At present there is only one leading clinical investigator world-wide who seeks to improve our understanding of the causes and cures for MdDS. Her name is Dr Yoon-Hee Cha and she is based in America. In April 2012 she presented an abstract of her current findings at the annual meeting of the American Academy of Neurology. To view the abstract please click on the link at the bottom, alternatively below are her findings in laymen’s terms.
Functional Imaging with PET and fMRI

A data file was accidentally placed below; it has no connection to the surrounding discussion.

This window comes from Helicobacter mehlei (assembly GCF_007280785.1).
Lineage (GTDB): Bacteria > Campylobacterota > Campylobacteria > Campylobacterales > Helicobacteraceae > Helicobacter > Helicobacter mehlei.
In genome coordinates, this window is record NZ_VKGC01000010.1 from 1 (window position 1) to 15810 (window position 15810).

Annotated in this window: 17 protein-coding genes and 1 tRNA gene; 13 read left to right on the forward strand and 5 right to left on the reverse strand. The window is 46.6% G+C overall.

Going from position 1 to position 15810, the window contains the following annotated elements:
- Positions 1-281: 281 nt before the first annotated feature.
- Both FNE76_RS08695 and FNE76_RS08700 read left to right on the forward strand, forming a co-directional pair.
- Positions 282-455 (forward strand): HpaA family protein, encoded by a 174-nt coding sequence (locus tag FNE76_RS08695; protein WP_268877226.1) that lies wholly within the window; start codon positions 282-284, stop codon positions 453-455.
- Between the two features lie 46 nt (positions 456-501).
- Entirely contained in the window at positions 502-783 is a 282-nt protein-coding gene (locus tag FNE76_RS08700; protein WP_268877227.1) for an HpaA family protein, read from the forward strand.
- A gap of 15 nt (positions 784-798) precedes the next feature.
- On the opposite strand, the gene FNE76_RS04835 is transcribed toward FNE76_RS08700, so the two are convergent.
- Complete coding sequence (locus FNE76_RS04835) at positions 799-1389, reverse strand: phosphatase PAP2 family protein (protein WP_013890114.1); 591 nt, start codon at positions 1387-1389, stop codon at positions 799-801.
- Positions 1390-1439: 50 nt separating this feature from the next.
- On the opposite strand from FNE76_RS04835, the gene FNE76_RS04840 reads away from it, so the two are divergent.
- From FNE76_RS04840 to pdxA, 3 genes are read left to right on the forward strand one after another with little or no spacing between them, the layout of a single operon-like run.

The PET and fMRI studies on 20 patients with motion triggered MdDS, 12 patients with spontaneous MdDS, and 20 controls have been completed. Briefly, both patients with motion triggered MdDS and spontaneous MdDS have hypermetabolism in a deep area of the brain called the entorhinal cortex. This is the major processing centre for spatial information entering into the hippocampus, the brain area that stores spatial information. Moreover, patients with MdDS have less connectivity between this area and the prefrontal cortex, which normally serves to control the activity of the entorhinal cortex. However, patients with MdDS have more connectivity to other parts of the brain that receive spatial information. Thus, it seems that the fundamental problem in MdDS is that there is greater connectivity between areas that process and store spatial information while there is less connectivity between these areas and areas that regulate the storage areas.